Cribs - 3

It’s raining in Portsmouth the day The Cribs come to town. Tucked away in the decidedly un-rock’n’roll surroundings of Southsea, the Wedgewood Rooms is a marked step down from the academies and 3000+ capacities we’re used to seeing pop’s biggest weirdos in; a rare chance to reconnect with fans before the release of sixth album For All My Sisters.

Despite the inclement weather pissing all over any traces of Valentine’s induced romance, the atmosphere amongst the crowd – mostly comprising older muso types and pilled-up sixteen year olds – is one of fervent anticipation. Kicking off with a taut ‘Mirror Kissers’, the brothers waste no time whipping the assembled horde into chaos, with teaser track ‘An Ivory Hand’ and In The Belly of The Brazen Bull’s ‘Come On, Be a No-One’ receiving the kind of triumphant reception normally reserved for football stadiums and 2am Domino’s deliveries. “You guys are a different breed” grins guitarist Ryan, swigging back a beer before pogoing through fan favourites ‘Our Bovine Public’ and ‘Martell’.

A total of seven new songs are aired tonight; the aforementioned ‘An Ivory Hand’, new album lead single ‘Burning for No One’ and an array of unheard album tracks. While all are as graciously received as old skool fare such as ‘Another Number’, it’s the effervescent ‘Pink Snow’ that stands apart from the rest. A gorgeous anthem of self-effacement and empathy wrapped in delicate guitarwork, “To all my sisters, I promise you this/that I’ll try and be brave for you” is perhaps the most succinct distillation of The Cribs’ ethos to date.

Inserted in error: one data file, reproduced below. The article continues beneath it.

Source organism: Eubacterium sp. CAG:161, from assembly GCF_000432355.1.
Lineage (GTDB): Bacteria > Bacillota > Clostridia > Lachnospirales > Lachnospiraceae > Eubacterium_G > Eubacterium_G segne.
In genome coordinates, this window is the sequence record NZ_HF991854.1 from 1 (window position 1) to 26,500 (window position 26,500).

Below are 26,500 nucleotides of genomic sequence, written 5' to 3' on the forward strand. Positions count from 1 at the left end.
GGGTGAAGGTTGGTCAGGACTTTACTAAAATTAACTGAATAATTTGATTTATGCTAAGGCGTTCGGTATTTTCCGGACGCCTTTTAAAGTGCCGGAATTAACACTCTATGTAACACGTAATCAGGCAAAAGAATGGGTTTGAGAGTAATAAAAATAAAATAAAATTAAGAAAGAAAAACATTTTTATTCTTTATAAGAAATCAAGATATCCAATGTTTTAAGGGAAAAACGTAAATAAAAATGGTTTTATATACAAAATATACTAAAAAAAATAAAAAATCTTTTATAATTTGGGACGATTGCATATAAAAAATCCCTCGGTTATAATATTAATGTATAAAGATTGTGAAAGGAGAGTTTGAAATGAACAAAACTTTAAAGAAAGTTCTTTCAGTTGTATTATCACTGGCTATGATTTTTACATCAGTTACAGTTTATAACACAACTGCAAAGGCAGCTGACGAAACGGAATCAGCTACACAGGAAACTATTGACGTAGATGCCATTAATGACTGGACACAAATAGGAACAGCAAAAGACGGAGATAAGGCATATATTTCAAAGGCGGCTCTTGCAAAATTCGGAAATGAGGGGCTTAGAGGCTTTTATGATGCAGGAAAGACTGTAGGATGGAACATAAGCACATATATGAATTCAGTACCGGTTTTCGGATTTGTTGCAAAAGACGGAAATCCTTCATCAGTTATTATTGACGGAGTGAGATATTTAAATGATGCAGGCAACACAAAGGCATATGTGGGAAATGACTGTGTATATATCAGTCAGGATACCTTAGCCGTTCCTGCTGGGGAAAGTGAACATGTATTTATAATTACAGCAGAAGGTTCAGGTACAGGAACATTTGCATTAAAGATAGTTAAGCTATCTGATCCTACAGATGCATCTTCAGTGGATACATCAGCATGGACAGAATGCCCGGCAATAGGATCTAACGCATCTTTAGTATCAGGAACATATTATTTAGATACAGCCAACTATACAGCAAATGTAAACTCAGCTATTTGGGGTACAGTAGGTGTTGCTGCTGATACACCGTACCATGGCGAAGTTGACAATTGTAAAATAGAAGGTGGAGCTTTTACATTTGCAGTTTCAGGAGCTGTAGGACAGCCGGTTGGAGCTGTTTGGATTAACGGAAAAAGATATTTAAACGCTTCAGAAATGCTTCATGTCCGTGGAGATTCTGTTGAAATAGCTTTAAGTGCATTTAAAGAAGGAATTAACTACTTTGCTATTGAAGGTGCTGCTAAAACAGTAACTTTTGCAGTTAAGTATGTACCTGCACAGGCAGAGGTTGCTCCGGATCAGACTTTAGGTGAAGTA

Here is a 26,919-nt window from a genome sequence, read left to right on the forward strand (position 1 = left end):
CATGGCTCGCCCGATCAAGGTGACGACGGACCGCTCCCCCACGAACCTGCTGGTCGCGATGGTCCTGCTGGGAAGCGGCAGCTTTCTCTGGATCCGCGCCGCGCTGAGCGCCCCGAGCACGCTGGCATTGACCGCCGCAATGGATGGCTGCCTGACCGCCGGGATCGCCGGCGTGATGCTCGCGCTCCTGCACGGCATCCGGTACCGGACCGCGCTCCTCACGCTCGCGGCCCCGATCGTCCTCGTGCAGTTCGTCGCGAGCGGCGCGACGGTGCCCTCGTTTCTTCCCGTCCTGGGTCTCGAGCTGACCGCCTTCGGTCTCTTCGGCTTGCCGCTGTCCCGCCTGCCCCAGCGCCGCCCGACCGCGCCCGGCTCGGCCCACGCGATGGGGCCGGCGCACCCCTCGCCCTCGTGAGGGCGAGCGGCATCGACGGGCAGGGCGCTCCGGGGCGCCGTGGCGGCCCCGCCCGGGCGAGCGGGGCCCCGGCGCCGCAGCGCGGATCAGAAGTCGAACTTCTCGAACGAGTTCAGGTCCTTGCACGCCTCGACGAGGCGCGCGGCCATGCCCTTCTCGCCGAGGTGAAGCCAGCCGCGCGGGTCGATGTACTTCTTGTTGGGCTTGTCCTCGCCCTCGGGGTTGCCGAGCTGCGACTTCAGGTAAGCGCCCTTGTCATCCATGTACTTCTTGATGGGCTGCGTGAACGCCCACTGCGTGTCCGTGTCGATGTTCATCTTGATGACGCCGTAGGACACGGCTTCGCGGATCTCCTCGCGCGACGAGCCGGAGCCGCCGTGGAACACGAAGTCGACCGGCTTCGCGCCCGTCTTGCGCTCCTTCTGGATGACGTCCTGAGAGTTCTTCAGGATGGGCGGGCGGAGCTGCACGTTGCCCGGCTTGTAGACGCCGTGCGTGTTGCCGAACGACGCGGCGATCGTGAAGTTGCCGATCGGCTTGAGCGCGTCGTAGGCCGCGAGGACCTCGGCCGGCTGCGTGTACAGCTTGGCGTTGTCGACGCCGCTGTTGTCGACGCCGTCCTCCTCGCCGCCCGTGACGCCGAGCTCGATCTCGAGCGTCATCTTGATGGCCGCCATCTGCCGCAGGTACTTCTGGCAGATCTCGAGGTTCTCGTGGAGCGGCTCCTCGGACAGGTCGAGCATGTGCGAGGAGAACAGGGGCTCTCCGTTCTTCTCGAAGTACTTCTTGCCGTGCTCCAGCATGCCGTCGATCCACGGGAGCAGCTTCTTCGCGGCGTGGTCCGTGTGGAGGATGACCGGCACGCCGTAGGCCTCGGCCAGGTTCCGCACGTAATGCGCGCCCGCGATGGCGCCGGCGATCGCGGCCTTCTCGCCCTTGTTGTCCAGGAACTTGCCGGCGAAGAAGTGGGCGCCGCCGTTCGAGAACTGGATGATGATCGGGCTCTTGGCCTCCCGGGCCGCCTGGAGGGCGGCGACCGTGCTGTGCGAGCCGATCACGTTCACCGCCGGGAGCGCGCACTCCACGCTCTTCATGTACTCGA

Not all forays into the new material are as successful, however. A song lists as ‘Mr. Wrong’ gets into all of three seconds before a few moments of clanging, head scratching and muttered curses give way to the more familiar territory of Breakout Hit Proper ‘Hey Scenesters!’. Unsurprisingly the teething problems are quickly forgiven, and by the time ‘Men’s Needs’ winds down into brooding closer ‘City of Bugs’, The Cribs have proven once again to be masters of their craft.

Charys Newton

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